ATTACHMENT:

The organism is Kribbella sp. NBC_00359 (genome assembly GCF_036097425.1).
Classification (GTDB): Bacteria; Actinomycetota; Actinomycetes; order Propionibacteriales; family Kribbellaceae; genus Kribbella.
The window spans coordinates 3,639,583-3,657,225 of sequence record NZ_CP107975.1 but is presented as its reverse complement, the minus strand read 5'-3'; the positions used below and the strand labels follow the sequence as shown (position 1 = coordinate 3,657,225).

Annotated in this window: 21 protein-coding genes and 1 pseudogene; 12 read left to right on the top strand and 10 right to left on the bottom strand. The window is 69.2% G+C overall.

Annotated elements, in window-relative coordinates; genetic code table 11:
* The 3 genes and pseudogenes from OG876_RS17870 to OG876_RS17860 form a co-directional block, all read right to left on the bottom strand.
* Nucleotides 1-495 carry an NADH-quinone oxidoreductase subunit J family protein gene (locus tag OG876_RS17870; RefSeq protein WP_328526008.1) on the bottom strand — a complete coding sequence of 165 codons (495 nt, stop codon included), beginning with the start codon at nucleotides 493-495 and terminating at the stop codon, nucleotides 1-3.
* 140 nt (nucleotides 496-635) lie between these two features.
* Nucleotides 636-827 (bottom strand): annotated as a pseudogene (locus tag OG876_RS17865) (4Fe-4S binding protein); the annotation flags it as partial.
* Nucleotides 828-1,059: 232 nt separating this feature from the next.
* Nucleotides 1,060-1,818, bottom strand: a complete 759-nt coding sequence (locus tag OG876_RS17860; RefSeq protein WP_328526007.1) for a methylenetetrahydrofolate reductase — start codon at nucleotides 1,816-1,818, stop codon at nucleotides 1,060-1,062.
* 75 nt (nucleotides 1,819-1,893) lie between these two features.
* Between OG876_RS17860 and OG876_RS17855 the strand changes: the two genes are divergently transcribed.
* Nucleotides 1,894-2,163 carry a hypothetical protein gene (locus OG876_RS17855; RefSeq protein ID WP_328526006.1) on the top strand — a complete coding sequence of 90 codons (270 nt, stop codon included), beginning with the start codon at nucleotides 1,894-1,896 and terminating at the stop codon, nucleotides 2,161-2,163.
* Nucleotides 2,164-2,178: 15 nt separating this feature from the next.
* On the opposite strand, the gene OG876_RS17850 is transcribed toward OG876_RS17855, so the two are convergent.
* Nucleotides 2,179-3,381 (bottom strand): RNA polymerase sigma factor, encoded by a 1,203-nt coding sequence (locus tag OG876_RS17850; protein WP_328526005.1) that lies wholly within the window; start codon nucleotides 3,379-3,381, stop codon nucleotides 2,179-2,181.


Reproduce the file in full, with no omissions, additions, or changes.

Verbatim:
The organism is Kribbella sp. NBC_00359 (genome assembly GCF_036097425.1).
Classification (GTDB): Bacteria; Actinomycetota; Actinomycetes; order Propionibacteriales; family Kribbellaceae; genus Kribbella.
The window spans coordinates 3,639,583-3,657,225 of sequence record NZ_CP107975.1 but is presented as its reverse complement, the minus strand read 5'-3'; the positions used below and the strand labels follow the sequence as shown (position 1 = coordinate 3,657,225).

Annotated in this window: 21 protein-coding genes and 1 pseudogene; 12 read left to right on the top strand and 10 right to left on the bottom strand. The window is 69.2% G+C overall.

Annotated elements, in window-relative coordinates; genetic code table 11:
* The 3 genes and pseudogenes from OG876_RS17870 to OG876_RS17860 form a co-directional block, all read right to left on the bottom strand.
* Nucleotides 1-495 carry an NADH-quinone oxidoreductase subunit J family protein gene (locus tag OG876_RS17870; RefSeq protein WP_328526008.1) on the bottom strand — a complete coding sequence of 165 codons (495 nt, stop codon included), beginning with the start codon at nucleotides 493-495 and terminating at the stop codon, nucleotides 1-3.
* 140 nt (nucleotides 496-635) lie between these two features.
* Nucleotides 636-827 (bottom strand): annotated as a pseudogene (locus tag OG876_RS17865) (4Fe-4S binding protein); the annotation flags it as partial.
* Nucleotides 828-1,059: 232 nt separating this feature from the next.
* Nucleotides 1,060-1,818, bottom strand: a complete 759-nt coding sequence (locus tag OG876_RS17860; RefSeq protein WP_328526007.1) for a methylenetetrahydrofolate reductase — start codon at nucleotides 1,816-1,818, stop codon at nucleotides 1,060-1,062.
* 75 nt (nucleotides 1,819-1,893) lie between these two features.
* Between OG876_RS17860 and OG876_RS17855 the strand changes: the two genes are divergently transcribed.
* Nucleotides 1,894-2,163 carry a hypothetical protein gene (locus OG876_RS17855; RefSeq protein ID WP_328526006.1) on the top strand — a complete coding sequence of 90 codons (270 nt, stop codon included), beginning with the start codon at nucleotides 1,894-1,896 and terminating at the stop codon, nucleotides 2,161-2,163.
* Nucleotides 2,164-2,178: 15 nt separating this feature from the next.
* On the opposite strand, the gene OG876_RS17850 is transcribed toward OG876_RS17855, so the two are convergent.
* Nucleotides 2,179-3,381 (bottom strand): RNA polymerase sigma factor, encoded by a 1,203-nt coding sequence (locus tag OG876_RS17850; protein WP_328526005.1) that lies wholly within the window; start codon nucleotides 3,379-3,381, stop codon nucleotides 2,179-2,181.